By Design – Issue 51, Winter 2020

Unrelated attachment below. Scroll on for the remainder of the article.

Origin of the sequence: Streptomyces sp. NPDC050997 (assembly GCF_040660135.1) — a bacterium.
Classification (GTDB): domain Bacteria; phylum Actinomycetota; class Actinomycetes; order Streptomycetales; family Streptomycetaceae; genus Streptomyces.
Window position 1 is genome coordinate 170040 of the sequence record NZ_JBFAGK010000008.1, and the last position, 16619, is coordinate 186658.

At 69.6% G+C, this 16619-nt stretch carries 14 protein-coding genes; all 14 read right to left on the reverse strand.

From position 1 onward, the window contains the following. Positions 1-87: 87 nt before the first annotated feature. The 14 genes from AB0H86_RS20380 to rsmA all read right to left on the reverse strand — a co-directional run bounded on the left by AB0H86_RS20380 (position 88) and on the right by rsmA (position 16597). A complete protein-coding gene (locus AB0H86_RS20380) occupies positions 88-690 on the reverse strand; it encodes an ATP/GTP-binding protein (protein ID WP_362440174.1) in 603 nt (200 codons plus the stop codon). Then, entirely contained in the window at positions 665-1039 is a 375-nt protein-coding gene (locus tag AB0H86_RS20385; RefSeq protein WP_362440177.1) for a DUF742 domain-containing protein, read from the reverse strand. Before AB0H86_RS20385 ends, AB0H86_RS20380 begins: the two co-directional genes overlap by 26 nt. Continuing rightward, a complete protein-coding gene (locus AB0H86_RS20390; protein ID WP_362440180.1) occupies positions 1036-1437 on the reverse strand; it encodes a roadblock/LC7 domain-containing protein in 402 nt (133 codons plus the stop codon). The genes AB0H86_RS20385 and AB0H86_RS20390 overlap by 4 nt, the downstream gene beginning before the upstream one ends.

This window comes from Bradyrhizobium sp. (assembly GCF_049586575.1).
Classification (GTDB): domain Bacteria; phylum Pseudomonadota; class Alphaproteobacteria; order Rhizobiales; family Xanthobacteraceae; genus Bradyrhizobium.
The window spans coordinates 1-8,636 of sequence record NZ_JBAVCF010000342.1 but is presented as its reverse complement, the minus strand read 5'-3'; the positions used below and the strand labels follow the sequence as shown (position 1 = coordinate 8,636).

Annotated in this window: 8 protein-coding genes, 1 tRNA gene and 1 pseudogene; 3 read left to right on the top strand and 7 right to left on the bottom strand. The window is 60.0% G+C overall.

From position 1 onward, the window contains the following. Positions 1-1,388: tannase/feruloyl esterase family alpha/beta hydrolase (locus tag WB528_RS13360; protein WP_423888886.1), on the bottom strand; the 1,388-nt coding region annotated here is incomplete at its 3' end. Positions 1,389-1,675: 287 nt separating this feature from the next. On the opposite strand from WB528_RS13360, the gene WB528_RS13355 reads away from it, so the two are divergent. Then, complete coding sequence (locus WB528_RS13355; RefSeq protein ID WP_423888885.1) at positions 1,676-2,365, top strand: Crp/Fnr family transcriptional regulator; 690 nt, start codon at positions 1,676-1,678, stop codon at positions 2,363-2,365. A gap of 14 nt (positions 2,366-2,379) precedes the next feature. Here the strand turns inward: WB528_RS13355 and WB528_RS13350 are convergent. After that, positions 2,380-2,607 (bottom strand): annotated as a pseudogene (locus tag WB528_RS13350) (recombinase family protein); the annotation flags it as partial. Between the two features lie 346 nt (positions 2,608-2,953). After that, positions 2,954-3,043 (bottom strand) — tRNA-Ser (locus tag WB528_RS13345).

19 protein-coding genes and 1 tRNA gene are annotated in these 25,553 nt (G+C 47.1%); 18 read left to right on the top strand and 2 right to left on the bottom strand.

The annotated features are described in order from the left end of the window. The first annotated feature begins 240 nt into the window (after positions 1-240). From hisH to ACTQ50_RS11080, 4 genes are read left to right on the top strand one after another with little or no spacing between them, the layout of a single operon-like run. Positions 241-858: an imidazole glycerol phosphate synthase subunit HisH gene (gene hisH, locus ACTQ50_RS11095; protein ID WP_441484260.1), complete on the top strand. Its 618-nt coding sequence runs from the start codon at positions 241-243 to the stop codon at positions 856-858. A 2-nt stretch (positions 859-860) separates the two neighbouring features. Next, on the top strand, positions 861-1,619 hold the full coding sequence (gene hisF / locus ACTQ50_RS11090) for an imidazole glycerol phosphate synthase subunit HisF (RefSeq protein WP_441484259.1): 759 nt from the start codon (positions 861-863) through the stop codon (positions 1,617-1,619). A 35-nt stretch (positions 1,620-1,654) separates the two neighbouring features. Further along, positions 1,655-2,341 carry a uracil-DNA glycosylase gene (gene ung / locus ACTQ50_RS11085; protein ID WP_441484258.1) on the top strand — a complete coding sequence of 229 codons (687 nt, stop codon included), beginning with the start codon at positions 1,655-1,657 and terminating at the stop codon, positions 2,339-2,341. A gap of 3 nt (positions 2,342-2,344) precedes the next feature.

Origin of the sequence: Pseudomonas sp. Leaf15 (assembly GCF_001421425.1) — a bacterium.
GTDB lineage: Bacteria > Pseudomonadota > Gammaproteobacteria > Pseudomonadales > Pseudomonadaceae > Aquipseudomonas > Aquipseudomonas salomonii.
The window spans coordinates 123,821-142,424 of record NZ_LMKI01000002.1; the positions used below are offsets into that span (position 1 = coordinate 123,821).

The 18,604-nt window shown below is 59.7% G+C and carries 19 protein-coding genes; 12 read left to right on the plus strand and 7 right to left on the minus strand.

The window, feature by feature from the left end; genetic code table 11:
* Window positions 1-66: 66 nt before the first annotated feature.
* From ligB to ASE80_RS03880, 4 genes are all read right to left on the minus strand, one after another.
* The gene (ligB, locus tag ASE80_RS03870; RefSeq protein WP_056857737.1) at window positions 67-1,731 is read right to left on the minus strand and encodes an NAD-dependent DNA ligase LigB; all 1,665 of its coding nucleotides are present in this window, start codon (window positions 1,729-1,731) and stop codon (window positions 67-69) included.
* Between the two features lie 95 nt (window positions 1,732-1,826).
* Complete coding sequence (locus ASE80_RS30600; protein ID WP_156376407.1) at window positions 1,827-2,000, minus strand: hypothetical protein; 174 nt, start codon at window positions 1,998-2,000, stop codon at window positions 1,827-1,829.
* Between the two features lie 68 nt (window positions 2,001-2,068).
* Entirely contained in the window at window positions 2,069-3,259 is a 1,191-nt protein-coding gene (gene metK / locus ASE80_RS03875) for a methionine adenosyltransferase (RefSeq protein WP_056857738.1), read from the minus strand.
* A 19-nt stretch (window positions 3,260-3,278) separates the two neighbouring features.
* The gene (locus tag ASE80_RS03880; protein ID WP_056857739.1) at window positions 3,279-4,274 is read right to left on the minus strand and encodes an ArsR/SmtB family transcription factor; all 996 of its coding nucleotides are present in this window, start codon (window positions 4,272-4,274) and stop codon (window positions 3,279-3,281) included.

15 Photo: Jon Cavalier @LinksGems from the early years of the twentieth century, when a course was truly arranged or routed for the best ‘fit’, and so little had to be done to build and maintain it.” Rogers says he is also inspired by the architectural philosophies of the time. “Holes were designed with simple means and purpose, with width in mind, where strategic angles could be employed, where hazards could be placed in a manner where the most direct lines of play were well guarded and optional routes had to be often considered. That is a game that can be enjoyed by everyone. “I feel it is not only my desire, but also my responsibility, to grasp a firm understanding of the works and methods of this era as there is not a better time to put them back to work than now.” Thad Layton, ASGCA, of Arnold Palmer Design Company, says: “The past few generations of golf architects have been fortunate to inherit a treasure map from our predecessors practicing in golf course architecture’s Golden Age. “While I draw inspiration from their courses and design features just like anyone else, the timeless concepts and ideas they laid down in their various books and missives describing the qualities of a great golf course are still relevant almost a century later. “When I’m wrestling for the right words to communicate a design idea or process, or just looking for moral support from guys who long ago traveled the road I’m trying to “Golden Age creations are the inspiration for almost all of my work” Alister MacKenzie's layout at Cypress Point in California, one of the game's most revered designs